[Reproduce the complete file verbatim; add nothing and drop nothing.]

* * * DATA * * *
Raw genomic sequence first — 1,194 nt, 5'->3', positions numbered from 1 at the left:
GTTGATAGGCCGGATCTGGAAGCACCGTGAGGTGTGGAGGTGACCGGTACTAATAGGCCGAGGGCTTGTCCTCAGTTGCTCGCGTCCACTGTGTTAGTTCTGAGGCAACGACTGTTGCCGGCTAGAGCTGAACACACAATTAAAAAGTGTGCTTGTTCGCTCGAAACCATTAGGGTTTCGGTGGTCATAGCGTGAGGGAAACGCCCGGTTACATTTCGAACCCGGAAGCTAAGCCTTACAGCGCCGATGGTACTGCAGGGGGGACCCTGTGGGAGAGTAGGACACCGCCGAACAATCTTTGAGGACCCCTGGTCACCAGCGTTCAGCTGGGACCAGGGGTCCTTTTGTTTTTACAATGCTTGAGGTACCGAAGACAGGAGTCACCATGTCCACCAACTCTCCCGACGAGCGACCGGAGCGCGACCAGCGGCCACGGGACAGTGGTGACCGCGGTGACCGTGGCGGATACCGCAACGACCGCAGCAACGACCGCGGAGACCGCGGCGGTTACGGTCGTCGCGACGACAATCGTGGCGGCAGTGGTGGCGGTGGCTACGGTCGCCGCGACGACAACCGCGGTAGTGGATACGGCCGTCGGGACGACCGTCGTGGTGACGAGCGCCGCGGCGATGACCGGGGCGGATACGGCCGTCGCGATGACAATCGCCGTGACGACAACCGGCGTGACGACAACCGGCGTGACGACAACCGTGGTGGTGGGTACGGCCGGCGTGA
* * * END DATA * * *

Raw genomic sequence first — 1,194 nt, 5'->3', positions numbered from 1 at the left:
GTTGATAGGCCGGATCTGGAAGCACCGTGAGGTGTGGAGGTGACCGGTACTAATAGGCCGAGGGCTTGTCCTCAGTTGCTCGCGTCCACTGTGTTAGTTCTGAGGCAACGACTGTTGCCGGCTAGAGCTGAACACACAATTAAAAAGTGTGCTTGTTCGCTCGAAACCATTAGGGTTTCGGTGGTCATAGCGTGAGGGAAACGCCCGGTTACATTTCGAACCCGGAAGCTAAGCCTTACAGCGCCGATGGTACTGCAGGGGGGACCCTGTGGGAGAGTAGGACACCGCCGAACAATCTTTGAGGACCCCTGGTCACCAGCGTTCAGCTGGGACCAGGGGTCCTTTTGTTTTTACAATGCTTGAGGTACCGAAGACAGGAGTCACCATGTCCACCAACTCTCCCGACGAGCGACCGGAGCGCGACCAGCGGCCACGGGACAGTGGTGACCGCGGTGACCGTGGCGGATACCGCAACGACCGCAGCAACGACCGCGGAGACCGCGGCGGTTACGGTCGTCGCGACGACAATCGTGGCGGCAGTGGTGGCGGTGGCTACGGTCGCCGCGACGACAACCGCGGTAGTGGATACGGCCGTCGGGACGACCGTCGTGGTGACGAGCGCCGCGGCGATGACCGGGGCGGATACGGCCGTCGCGATGACAATCGCCGTGACGACAACCGGCGTGACGACAACCGGCGTGACGACAACCGTGGTGGTGGGTACGGCCGGCGTGA